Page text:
67 Jude the Obscure – Thomas Hardy
68 Bridget Jones’s Diary – Helen Fielding
69 Midnight’s Children – Salman Rushdie
70 Moby Dick – Herman Melville
71 Oliver Twist – Charles Dickens
72 Dracula – Bram Stoker
73 The Secret Garden – Frances Hodgson Burnett
74 Notes From A Small Island – Bill Bryson
75 Ulysses – James Joyce
76 The Bell Jar – Sylvia Plath
77 Swallows and Amazons – Arthur Ransome
78 Germinal – Emile Zola
79 Vanity Fair – William Makepeace Thackeray
80 Possession – AS Byatt
81 A Christmas Carol – Charles Dickens
82 Cloud Atlas – David Mitchell
83 The Color Purple – Alice Walker
84 The Remains of the Day – Kazuo Ishiguro
85 Madame Bovary – Gustave Flaubert
86 A Fine Balance – Rohinton Mistry
87 Charlotte’s Web – EB White
88 The Five People You Meet In Heaven – Mitch Albom
89 Adventures of Sherlock Holmes – Sir Arthur Conan Doyle
90 The Faraway Tree Collection – Enid Blyton
91 Heart of Darkness – Joseph Conrad
92 The Little Prince – Antoine De Saint-Exupery
93 The Wasp Factory – Iain Banks
94 Watership Down – Richard Adams
95 A Confederacy of Dunces – John Kennedy Toole
96 A Town Like Alice – Nevil Shute
97 The Three Musketeers – Alexandre Dumas
98 Hamlet – William Shakespeare
99 Charlie and the Chocolate Factory – Roald Dahl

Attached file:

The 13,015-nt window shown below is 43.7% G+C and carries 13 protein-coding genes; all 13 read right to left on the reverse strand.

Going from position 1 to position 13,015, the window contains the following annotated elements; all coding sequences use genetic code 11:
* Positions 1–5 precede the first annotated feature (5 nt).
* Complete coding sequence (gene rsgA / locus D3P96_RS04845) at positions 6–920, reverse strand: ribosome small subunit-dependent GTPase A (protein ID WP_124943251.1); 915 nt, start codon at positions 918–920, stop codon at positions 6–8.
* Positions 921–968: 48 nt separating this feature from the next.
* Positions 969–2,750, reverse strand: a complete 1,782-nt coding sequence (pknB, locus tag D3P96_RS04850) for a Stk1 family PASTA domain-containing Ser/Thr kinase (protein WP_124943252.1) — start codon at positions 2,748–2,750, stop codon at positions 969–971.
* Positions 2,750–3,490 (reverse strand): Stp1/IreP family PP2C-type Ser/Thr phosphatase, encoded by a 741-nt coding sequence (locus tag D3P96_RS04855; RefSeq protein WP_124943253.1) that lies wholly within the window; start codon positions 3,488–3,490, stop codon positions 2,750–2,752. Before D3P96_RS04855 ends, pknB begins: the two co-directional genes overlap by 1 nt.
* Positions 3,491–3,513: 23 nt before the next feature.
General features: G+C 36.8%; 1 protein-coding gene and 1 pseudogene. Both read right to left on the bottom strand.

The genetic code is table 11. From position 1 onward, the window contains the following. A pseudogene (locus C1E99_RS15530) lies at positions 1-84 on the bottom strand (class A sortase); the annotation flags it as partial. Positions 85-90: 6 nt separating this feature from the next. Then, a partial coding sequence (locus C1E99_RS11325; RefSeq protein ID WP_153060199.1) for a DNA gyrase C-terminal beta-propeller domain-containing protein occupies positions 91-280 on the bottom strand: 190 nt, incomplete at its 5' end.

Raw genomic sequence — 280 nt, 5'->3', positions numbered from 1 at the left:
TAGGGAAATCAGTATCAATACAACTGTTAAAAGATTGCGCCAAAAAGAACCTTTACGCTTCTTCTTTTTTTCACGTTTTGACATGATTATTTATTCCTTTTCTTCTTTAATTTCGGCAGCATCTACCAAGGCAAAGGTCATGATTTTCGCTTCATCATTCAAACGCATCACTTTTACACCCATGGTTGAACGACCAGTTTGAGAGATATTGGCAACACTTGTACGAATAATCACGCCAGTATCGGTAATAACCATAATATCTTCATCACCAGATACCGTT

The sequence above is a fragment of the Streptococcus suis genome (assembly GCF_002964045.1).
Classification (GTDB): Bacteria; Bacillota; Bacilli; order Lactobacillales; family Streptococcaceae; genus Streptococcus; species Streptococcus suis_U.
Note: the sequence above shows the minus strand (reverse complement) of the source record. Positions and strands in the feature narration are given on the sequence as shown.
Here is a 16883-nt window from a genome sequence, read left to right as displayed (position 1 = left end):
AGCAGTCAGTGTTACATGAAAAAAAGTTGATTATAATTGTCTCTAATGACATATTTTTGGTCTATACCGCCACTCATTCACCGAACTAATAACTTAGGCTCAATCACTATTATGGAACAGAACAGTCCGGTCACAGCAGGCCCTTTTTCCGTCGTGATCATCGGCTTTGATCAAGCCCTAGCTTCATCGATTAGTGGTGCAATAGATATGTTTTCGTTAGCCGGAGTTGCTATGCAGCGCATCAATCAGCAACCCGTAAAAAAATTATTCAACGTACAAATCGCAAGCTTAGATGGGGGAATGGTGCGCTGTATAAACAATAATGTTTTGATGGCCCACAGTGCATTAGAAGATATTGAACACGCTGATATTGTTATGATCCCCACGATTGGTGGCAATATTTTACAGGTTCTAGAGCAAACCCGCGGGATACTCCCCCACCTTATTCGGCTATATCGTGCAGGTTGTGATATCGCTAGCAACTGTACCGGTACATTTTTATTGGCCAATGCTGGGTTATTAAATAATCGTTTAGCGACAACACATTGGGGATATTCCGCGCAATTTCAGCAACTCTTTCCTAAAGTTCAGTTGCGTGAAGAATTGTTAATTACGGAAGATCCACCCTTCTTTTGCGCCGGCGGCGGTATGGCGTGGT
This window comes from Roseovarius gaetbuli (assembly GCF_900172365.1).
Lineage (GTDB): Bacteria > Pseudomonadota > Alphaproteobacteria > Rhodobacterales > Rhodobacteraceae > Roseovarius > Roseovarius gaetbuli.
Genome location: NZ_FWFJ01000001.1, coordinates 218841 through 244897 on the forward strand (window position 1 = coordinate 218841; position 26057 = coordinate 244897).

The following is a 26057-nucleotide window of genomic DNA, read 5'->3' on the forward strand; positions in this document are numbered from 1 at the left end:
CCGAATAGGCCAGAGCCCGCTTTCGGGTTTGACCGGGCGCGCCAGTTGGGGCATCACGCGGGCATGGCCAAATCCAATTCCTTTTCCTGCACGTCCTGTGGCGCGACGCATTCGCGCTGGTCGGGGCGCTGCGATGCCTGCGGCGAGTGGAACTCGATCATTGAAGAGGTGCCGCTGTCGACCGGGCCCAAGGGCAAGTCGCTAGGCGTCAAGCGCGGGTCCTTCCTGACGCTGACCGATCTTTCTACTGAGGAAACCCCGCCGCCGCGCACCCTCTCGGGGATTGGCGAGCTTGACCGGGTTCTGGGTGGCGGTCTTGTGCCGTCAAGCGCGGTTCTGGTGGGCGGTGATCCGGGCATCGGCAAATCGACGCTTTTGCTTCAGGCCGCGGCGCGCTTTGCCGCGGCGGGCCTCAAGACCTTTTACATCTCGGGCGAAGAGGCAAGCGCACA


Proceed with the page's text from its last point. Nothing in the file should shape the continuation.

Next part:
100 Les Miserables – Victor Hugo

5 Responses to “The Big Read”

  1. Mystica Says:

    I have seen the list on several blogs and its interesting because going through it there are books here that I have missed and I am also very glad that I have read quite a few of them. That is mainly due to my old literature teacher who has obviously done a good job on us!! I would like to go back to some the classics though and do a re-read now that I am so much older. Get a new perspective on them.

  2. Mae Says:

    Right, I’m going to pinch this! I think I did one a few years ago but no harm in doing it again.

    Jane Austen’s stories are so conspicuous that everybody knows her stories even if they have read them. They do make great productions of it though. Nothing like snuggling up to watch a BBC production with chocolates or wine if one wants a cozy night in!

  3. gnoegnoe Says:

    OMG: 65!!! That is A Lot.

    But wait a minute, you haven’t read The Grapes of Wrath???

    I read it last year — starting reluctantly but managing to choose it as my favourite read of 2009 in the end!

  4. chasing bawa Says:

    Mystica: I too read a lot of them while at school and at uni. I would love to do some re-reads, especially Pride & Prejudice and Wuthering Heights but I’ve discovered this year that I’m no longer much of a re-reader:( Too many books!

    Mae: Pinch it! I think Austen and Dickens’ stories have permeated the public consciousness through adaptations (which are brilliant) so we feel we know them. But I really should check out the ones I haven’t read…

    gnoe: I think I was more conservative in my taste compared to now where I read a lot more genre fiction. Plus most of them I read while I was at school/uni and we did have a lot of very long holidays:) Ah, how I miss those carefree days! I read Of Mice and Men at school and thought it was brilliant. However I’m scared of The Grapes of Wrath because it’s SO big and sounds difficult. However, I read a number of reviews including yours which have managed to soften my fright of Steinbeck, so it’s definitely a book I am planning to read at some point.

  5. Melissa Says:

    I love these lists! I just posted mine. You’ve read some great ones.